Machine converts plastic waste to armored panels

Welsh company Protomax Plastics recycles plastic trash into bullet- and fireproof armored panels.

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A Welsh company has an answer for your battlefield waste disposal problems--a machine that turns mixed plastic trash into bullet- and fireproof armored panels.

Protomax Plastics, an engineering company based in Swansea, Wales, U.K., said its new P2 machine uses junk like discarded plastic bags and old milk crates to build everything from surfboards and kayaks to lightweight Kevlar protected panels.

"This technology has a wide range of applications, from construction of modular housing to materials for the automotive, security, and defense sectors," said Nick Stillwell, managing director of Protomax. "The panels can be produced on-site using local waste material, since the technology is easily transported and the panels are light and easy to handle, allowing quicker assembly than with traditional building materials."

Protomax adapted the technique from a process developed in 2002 by Detroit-based 3DM Technologies for DaimlerChrysler, which wanted to use it to manufacture plastic pickup boxes for the Dodge Dakota. It was also licensed for use to develop prefabricated housing in Mexico. The process is called powder impression molding, or PIM. It involves fusing powdered thermoplastic resins with reinforcing materials at relatively low temperatures, which produces a lightweight composite that is as strong as steel, according to the company.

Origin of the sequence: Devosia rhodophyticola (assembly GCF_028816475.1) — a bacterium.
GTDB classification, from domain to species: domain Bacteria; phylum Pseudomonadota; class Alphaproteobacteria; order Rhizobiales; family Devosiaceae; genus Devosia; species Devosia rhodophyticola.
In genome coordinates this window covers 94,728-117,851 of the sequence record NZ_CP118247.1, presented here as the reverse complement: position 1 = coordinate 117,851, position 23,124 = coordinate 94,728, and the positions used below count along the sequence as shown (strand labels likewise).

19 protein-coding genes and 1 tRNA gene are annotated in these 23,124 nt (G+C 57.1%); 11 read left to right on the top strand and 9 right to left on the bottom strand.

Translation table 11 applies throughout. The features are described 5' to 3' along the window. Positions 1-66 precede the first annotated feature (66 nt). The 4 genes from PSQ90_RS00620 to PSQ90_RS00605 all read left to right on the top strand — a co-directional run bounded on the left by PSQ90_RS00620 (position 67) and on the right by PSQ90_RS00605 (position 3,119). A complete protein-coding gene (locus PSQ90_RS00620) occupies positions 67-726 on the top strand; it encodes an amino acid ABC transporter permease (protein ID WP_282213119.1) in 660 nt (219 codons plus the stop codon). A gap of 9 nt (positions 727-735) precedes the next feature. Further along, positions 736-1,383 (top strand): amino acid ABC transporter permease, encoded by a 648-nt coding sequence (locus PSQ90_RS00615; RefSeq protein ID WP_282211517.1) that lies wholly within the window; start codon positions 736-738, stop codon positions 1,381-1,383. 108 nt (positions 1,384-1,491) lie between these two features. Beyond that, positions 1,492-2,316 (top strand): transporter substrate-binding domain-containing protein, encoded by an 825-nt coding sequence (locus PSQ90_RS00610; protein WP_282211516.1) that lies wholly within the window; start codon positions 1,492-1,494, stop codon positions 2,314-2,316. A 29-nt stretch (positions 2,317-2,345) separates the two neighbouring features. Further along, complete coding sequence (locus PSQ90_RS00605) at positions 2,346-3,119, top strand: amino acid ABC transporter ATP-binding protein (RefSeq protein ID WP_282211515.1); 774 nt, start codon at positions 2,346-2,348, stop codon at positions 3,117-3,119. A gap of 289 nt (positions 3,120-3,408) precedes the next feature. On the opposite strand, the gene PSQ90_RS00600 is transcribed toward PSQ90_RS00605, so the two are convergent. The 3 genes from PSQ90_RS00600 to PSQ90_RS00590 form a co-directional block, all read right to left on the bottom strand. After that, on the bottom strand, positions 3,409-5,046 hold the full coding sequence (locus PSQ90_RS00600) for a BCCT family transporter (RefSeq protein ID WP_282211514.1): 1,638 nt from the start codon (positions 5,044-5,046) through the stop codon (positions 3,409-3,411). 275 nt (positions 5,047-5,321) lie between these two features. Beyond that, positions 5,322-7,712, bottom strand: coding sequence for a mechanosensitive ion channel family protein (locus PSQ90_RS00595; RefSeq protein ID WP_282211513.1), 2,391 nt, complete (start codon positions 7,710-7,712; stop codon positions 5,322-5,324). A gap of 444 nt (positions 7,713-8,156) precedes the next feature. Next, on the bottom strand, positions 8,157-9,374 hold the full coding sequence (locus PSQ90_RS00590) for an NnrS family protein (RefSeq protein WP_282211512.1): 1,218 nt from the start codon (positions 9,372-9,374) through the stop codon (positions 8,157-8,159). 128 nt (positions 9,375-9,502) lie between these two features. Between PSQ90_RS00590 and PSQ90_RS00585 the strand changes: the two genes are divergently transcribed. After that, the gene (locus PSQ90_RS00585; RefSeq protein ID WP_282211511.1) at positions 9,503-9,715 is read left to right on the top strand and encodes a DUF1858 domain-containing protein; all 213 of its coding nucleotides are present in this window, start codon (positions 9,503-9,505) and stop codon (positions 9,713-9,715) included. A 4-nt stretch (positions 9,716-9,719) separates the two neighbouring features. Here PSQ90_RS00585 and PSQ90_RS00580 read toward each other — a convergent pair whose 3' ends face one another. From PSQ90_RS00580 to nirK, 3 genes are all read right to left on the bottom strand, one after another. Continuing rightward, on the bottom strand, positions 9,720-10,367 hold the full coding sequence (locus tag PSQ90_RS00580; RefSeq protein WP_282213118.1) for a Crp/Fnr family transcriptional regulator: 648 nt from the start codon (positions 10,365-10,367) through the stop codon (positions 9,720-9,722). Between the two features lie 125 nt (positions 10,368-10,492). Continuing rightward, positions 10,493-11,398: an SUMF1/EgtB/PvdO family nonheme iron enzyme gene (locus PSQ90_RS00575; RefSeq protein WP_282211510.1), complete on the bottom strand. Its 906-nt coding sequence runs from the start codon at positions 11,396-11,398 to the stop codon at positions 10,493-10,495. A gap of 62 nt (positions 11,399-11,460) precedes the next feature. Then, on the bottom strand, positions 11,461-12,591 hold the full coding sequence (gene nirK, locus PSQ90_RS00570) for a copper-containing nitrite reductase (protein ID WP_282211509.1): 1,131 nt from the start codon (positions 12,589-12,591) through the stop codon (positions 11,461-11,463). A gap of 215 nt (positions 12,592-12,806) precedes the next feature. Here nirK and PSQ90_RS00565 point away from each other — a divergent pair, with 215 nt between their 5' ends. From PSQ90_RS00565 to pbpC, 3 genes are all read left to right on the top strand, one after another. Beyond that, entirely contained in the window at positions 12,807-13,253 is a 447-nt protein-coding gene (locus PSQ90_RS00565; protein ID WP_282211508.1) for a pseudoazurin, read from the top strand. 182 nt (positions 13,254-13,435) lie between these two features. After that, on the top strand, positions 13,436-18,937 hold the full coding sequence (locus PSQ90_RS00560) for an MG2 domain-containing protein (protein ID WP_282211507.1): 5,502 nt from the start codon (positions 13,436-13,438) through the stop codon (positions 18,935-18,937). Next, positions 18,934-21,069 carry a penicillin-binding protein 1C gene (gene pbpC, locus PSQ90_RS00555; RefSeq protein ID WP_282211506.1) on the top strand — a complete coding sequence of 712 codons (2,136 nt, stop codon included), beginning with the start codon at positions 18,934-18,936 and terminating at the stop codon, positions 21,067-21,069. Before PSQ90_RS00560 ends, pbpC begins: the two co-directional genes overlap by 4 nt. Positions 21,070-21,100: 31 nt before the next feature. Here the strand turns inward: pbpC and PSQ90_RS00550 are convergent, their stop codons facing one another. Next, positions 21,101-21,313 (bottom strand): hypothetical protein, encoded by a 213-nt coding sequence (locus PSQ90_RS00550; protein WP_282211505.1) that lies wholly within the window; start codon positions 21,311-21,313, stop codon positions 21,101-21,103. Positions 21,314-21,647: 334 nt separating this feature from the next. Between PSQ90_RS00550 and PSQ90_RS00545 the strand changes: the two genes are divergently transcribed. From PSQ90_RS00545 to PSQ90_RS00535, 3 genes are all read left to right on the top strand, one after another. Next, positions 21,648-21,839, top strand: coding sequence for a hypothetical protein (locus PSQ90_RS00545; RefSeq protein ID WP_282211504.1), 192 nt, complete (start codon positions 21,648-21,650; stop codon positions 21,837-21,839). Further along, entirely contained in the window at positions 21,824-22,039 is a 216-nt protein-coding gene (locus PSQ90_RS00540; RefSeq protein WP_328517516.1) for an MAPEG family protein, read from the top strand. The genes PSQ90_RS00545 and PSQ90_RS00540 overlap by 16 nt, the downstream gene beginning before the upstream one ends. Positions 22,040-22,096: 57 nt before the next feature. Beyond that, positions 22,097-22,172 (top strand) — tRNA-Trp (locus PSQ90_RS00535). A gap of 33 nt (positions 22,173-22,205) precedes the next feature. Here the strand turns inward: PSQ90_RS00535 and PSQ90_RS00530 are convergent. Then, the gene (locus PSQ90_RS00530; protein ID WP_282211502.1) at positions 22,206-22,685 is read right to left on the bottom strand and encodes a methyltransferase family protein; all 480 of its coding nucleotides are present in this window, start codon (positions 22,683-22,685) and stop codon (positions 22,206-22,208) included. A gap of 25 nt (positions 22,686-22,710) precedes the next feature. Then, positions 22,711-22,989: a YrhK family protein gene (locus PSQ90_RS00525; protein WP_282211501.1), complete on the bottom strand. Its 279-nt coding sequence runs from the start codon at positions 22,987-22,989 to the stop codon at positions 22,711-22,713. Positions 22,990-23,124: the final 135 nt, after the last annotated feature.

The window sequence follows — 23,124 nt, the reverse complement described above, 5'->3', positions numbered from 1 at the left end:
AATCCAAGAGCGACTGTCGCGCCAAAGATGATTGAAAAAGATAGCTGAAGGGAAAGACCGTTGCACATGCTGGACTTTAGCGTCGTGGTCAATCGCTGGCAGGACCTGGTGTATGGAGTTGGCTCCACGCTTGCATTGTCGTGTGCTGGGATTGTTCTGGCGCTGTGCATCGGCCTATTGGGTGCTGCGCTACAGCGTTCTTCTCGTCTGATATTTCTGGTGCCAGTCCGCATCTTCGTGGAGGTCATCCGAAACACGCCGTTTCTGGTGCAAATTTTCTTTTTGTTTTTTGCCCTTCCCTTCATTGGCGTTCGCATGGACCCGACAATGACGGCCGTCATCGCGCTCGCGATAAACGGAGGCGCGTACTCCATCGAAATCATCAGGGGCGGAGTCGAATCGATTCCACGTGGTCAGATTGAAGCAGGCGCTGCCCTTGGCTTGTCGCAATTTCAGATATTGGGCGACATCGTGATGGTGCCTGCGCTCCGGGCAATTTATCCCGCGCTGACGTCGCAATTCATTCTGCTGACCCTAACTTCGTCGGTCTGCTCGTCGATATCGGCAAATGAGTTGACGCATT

The process holds out hope that companies may be able to eliminate landfill and reduce their carbon footprint by recycling their waste on-site, the company said.

Sounds like a good way to clean up the Green Zone and up-armor the Humvee fleet at the same time.

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    The military establishment's ever increasing reliance on technology and whiz-bang gadgetry impacts us as consumers, investors, taxpayers and ultimately as the defended. Our mission here is to bring some of these products and concepts to your attention based on carefully selected criteria such as importance to national security, originality, collateral damage to the treasury and adaptability to yard maintenance-but not necessarily in that order. E-mail him at Disclosure.


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